Turmeric is the main spice in yellow curry, giving it its warm flavor and golden coloring. Ongoing research suggests that turmeric may have extensive health benefits as well. Grown for its root, it’s much like ginger. And here’s the cool thing about turmeric: growing it is easy.
Of course, I live in a tropical region which means I can grow this healthy tuber outside, but even those of you who live in cooler climes can grow it in pots.
Most recipes call for the dried powder standard on your grocer’s spice rack, but if you’ve got fresh tubers on hand, you can use it instead.
Where to find roots to grow
Admittedly, finding the roots might be harder than actually growing it. Fresh turmeric — here it’s called ‘olena — is pretty readily available at our farmers markets. If you live in a cooler region, you might have better luck checking Asian supermarkets. It’s also available to order online
To plant outdoors: Work the ground well and incorporate some compost into your planting area. Separate rhizomes into fingers that each have at least two buds. Plant, buds up, about 2-3″ deep and 12″ apart. Leaves should start to appear in four to six weeks. The plants have lovely wide leaves and can work easily as part of a front yard landscape, so long as they’re placed somewhere that can be dug up once a year or so.
To plant in pots: Use a pot that’s roughly 12″ wide and just as deep. Fill with good quality potting soil, and set rhizome 2-3″ deep. You’ll only plant one finger in each pot. Turmeric likes it warm and will be fine outside during the summer months, so long as you keep the soil damp. It’s freezing weather that’s a problem — you don’t want the roots to freeze. You can start your turmeric plant inside during the early spring, move it outdoors for garden season, then — if it’s not ready to harvest yet, move it inside again when it starts to get cold.
Whether planted in the ground or in a pot, your turmeric plant will appreciate some protection from the hot midday sun.
When to harvest
Turmeric roots are actively growing when the leaves are a lush green. When the leaves start to brown and die back, it’s time to harvest. There are two ways you can do this. One, use a shovel to dig up the entire root ball. Alternatively, you can harvest just some of the turmeric by loosening the soil around the plant and harvesting from the outer part of the root ball, leaving the main portion of the root ball intact, much as you would harvest new potatoes. The plant will sprout green leaves again when it comes out of its dormancy, and produce fresh rhizomes. With this method, the center part of the root ball will get dark and soft. If you pull up an older plant, be sure to use just the robust bright orange fingers.
Wash the soil away from the roots and store in a cool, dry place. You’ll replant some of those rhizomes to start fresh plants. If the tubers start to sprout in storage, plant them as described above.
How to use fresh turmeric
As a dye: If you’ve ever used turmeric, you know that it stains terribly. Spill it on your counter, get it on your hands; the yellow will last for quite some time. You won’t be surprised to know that turmeric has been used as a dye for centuries.
Medicinally: While lately turmeric is the talk of the town — so to speak — in natural healing communities, its use as a nutritional supplement or herbal treatment is not new. These days, there’s discussion about its ability to aid osteoarthritis pain, reduce inflammation, or even assist in the treatment of cancer, but it’s been used medicinally for a long time. PBS talks about the history of turmeric and its medicinal uses.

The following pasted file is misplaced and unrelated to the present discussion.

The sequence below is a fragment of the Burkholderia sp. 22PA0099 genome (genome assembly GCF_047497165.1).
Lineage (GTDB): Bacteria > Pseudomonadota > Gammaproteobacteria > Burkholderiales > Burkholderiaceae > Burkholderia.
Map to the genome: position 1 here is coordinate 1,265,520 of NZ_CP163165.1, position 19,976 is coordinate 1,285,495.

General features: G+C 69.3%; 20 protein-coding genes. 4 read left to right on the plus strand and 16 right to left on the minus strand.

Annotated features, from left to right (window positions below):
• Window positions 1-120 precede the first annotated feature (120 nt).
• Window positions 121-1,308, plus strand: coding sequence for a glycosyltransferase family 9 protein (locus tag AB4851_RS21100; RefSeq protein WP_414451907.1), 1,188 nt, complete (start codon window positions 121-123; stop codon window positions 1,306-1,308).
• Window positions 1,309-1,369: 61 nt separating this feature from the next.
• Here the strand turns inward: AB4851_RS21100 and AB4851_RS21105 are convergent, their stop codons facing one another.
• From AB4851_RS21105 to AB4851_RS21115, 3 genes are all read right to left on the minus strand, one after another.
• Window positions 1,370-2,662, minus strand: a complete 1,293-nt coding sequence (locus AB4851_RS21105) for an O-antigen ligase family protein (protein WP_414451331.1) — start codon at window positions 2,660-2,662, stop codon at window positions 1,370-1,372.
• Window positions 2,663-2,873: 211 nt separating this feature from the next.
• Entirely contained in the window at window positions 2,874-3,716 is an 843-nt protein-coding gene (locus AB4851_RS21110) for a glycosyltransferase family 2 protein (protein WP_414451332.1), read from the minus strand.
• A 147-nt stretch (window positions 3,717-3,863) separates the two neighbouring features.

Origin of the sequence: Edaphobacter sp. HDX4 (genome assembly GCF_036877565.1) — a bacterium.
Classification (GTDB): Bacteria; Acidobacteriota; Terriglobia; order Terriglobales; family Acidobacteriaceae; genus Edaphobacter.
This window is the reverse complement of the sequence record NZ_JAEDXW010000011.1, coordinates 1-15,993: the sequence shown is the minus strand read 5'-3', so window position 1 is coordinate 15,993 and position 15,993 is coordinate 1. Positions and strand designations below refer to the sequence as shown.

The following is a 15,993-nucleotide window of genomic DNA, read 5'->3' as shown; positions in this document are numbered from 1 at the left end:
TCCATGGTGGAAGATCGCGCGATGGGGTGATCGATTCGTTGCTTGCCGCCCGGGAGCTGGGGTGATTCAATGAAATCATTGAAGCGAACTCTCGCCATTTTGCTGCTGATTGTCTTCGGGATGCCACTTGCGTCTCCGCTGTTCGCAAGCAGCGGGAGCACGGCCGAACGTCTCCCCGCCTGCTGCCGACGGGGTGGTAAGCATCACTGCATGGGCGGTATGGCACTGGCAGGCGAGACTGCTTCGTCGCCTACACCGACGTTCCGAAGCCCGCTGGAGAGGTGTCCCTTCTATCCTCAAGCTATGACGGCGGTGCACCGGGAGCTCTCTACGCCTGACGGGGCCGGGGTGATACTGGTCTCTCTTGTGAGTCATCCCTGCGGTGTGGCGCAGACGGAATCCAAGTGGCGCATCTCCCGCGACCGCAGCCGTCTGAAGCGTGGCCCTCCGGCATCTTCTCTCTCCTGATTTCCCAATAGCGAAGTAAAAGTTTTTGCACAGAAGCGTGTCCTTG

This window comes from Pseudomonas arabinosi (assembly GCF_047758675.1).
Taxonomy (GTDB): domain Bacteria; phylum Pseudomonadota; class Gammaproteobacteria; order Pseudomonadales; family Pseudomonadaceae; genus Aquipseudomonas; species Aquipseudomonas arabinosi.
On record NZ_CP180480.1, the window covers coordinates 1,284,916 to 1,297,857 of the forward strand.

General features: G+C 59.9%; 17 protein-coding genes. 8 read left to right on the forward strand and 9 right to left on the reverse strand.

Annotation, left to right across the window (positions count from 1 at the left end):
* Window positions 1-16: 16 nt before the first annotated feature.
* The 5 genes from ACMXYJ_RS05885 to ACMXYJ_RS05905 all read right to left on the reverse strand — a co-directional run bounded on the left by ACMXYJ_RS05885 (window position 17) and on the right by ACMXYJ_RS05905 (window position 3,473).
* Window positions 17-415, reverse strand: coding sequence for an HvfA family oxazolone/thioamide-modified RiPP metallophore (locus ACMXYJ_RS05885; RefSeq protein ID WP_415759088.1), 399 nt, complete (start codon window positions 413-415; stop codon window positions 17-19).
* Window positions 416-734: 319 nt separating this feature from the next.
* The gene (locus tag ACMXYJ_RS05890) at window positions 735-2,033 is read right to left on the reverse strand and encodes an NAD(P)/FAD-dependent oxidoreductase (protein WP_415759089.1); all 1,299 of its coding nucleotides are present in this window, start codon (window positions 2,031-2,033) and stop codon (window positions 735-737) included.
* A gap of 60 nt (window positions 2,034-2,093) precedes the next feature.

It was around 500 BCE that turmeric emerged as an important part of Ayurvedic medicine. Ayurveda is an ancient Indian system of natural healing that is still practiced today. Ayurveda translates to “science of life”– ayur meaning “life” and vedameaning “science or knowledge.” Inhaling fumes from burning turmeric was said to alleviate congestion, turmeric juice aided with the healing of wounds and bruises, and turmeric paste was applied to all sorts of skin conditions – from smallpox and chicken pox to blemishes and shingles.
Dry it: The dried powder will keep longer than the fresh roots. If you prefer keeping the powder on hand, you can make your own. Head over here to find out how.
Cooking with turmeric: You can use fresh turmeric in place of powdered in recipes. Substitute a one inch piece of turmeric for one teaspoon of the ground spice. You’ll want to grate it finely for most recipes. One of the easiest ways to incorporate this healthy spice into your diet is to simply toss a piece of the fresh root into a smoothie. A one inch piece will do nicely; add more if you’re especially fond of the flavor it brings.
Recipes to try:
Golden milk [Fresh Bites Daily]
Fire Cider [Joybilee Farm]
Turmeric Tonic with Coconut Water, Ginger, and Honey [Mommypotamus]
Iced Golden Tea [Fresh Bites Daily]
Turmeric Ginger Lemonade [Cotter Crunch]
Immune Boosting Hash Browns [The Homestead Lady]
Breakfast Muffins [Green Kitchen Stories]
Persimmon Porridge [Nutrition Stripped]
Scrambled Egg Curry [Tickling Palates]
Curried Sweet Potato Breakfast Bowls [Back to her Roots]
Turmeric and Cinnamon Pumpkin Pancakes [Produce on Parade]
Turmeric Bombs [Empowered Sustenance]
Lunch and Dinner:
Chicken Tikka Masala [The Roasted Root]
Coconut Curry Chicken Noodle Soup [Chew Out Loud]
Curried Cabbage with Cashews [Washington’s Green Grocer]
Grilled Turmeric Chicken [Serious Eats]
Butter Chicken [Recipe Tin Eats]
Chicken Shawarma [Jo Cooks]
Roasted Cauliflower [Reluctant Entertainer]